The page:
• In Leeds, Bahar Women’s Association is using their grant to support women to improve their English language skills, as well as offering support when applying to healthcare services and passports. 
  • In Wakefield, SCARD (Support and Care After Road Death and Injury) are using their funding to support people who have been bereaved, injured or affected by road death or injury. 

Applications close on 13 June 2024. For more information, including how to apply, visit

Katie Corfield, Managing Director of Prism Youth Project: 

"The Freedom Project has empowered young people by building their knowledge and confidence around exploitation and sexual health.  

“Through education and support, they've gained the tools to recognise, prevent, and address exploitation.  

“Together, we're fostering a safer, informed future."

Rowenna Makaj, Transition Support Service Manager at Invictus Wellbeing, said: 

“The Mayor’s Safer Communities Fund allowed us to partner with Purple Moon Employment Coaching and provide our young people with the opportunity to build their confidence, skills and purpose when looking to enter employment. 

“A number of clients, since completing the project, are now actively seeking employment. We see this as a great success as before their sessions with Purple Moon the young people told us they had little confidence in their chances of getting into the workplace. 

“We are very grateful that we had the opportunity to apply for the fund, utilizing money obtained from criminal activity to help transform the lives of our young people for the better.”

Mark Reynolds, founder of RABC Boxing Club, said: 

“Here at RABC Boxing Club, we’re dedicated to creating community champions, as well as champions in the boxing ring. 

“We use the power of our sport, and the discipline that comes with it, to support young people to be a force for good in their neighbourhood.” 

“The Mayor’s Safer Communities Fund has helped us to continue this work and reach more people in our local area.”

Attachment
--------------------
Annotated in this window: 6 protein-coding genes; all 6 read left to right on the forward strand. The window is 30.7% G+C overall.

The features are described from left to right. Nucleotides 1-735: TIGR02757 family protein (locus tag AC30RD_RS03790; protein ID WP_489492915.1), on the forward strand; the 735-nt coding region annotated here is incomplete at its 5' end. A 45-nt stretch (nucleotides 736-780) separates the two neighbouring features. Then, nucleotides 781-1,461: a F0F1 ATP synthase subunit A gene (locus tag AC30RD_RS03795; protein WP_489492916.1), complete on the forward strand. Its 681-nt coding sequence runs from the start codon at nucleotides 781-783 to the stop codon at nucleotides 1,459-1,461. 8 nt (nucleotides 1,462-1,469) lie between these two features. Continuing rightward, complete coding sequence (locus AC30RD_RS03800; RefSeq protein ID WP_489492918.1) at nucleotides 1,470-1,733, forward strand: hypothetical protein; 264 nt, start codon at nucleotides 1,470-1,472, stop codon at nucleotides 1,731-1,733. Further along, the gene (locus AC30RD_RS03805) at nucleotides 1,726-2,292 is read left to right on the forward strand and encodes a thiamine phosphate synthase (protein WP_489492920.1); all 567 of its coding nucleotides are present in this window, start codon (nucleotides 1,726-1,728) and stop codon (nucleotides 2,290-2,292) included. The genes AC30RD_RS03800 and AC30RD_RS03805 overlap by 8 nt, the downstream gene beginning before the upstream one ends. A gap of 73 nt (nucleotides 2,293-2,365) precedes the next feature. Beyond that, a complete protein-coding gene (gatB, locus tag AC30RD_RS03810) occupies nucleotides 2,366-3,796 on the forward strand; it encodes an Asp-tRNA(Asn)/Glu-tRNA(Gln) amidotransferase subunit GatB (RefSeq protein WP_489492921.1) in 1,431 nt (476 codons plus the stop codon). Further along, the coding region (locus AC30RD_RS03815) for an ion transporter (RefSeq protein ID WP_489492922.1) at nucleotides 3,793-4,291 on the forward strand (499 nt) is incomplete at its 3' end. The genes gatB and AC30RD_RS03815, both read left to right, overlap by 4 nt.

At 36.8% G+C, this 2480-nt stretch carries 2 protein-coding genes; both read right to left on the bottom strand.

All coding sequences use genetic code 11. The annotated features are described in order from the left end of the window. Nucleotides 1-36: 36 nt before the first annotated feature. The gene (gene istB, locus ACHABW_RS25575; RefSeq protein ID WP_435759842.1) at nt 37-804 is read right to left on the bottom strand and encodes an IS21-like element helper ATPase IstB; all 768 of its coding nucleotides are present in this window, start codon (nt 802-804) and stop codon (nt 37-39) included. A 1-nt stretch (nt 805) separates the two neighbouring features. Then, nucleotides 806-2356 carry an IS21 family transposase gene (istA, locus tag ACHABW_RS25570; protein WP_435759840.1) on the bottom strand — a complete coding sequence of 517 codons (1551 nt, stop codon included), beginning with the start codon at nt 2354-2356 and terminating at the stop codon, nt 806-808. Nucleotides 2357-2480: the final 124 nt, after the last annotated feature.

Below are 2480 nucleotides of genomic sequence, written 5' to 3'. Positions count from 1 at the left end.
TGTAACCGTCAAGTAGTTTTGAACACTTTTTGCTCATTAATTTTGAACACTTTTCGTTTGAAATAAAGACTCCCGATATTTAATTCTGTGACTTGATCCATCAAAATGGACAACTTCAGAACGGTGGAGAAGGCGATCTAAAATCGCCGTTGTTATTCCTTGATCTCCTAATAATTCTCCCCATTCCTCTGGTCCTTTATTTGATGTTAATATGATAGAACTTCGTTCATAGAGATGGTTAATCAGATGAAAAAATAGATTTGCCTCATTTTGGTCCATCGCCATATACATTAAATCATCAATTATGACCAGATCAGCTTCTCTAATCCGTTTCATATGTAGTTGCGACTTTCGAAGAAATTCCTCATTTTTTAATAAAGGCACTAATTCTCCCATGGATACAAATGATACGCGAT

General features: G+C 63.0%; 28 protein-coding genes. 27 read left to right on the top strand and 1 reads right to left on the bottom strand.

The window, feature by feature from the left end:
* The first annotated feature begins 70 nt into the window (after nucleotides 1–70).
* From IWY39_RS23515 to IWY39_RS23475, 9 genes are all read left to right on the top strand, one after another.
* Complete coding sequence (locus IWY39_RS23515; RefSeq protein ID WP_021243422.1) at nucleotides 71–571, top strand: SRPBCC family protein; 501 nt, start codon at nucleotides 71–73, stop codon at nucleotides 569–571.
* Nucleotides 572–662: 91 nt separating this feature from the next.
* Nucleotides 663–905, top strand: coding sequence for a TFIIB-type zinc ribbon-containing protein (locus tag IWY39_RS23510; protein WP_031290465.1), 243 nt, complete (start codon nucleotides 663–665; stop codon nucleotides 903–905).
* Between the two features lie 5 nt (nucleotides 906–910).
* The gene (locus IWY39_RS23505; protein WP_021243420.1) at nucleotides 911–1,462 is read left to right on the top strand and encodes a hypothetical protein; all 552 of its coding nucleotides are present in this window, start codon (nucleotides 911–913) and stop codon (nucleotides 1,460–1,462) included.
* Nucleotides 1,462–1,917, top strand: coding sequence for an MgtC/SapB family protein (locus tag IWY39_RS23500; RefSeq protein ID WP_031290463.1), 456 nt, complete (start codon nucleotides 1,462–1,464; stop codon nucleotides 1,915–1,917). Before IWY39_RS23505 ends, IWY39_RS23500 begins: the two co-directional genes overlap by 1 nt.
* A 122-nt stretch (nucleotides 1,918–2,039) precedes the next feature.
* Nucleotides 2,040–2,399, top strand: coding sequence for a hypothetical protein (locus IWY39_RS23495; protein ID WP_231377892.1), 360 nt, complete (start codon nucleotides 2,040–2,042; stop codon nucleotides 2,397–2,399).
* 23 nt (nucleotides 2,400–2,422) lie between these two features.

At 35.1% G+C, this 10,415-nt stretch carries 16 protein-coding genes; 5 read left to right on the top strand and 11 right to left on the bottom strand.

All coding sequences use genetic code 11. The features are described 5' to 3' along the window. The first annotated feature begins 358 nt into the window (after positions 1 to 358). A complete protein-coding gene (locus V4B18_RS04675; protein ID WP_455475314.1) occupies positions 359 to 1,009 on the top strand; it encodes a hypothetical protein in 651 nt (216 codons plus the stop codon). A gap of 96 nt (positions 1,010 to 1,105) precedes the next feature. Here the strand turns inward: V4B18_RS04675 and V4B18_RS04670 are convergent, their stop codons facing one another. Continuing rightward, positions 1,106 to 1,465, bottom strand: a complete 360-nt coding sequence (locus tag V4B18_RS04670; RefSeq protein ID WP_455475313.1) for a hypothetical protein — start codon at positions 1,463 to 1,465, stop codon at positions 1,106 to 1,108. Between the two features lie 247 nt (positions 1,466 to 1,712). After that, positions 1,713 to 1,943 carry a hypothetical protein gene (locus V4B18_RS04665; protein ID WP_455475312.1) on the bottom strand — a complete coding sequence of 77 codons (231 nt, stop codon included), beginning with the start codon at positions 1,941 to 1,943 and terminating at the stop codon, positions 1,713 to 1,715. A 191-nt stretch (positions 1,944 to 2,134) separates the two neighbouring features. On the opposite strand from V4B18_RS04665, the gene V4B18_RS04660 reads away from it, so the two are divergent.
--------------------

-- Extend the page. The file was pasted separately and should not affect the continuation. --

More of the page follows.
Maryam Bahar Khesrawi, Chair of Bahar AFG Womens Association, said: 

"Thanks to the Mayor’s Safer Communities Fund, our Bahar Women's Association's initiative is equipping women with tools to navigate domestic violence, safeguarding, and positive parenting, fostering a supportive environment where they can understand their rights.  

“By integrating these women into the community, we are ending isolation and building bridges between communities and services, addressing any barriers of trust and communication.  

“Through our efforts, we're cultivating a friendly, empathetic environment where individuals feel understood and supported. Groups should consider applying for the fund to join us in catalysing transformative change and fostering stronger, more inclusive communities."

Zoe Hawksley from SCARD (Support and Care After Road Death and Injury) said: 

“At SCARD we offer different support services to people that have been affected by road traffic collisions. 

“We are using the funding we were awarded from the Mayor's Safer Communities Fund to produce a leaflet that we can give to people so that hopefully they will know that they are not alone in their feelings, thoughts, and experiences, and that we are here for them when and if they need us. 

“This funding has also meant that we can offer more counselling to people that need it.”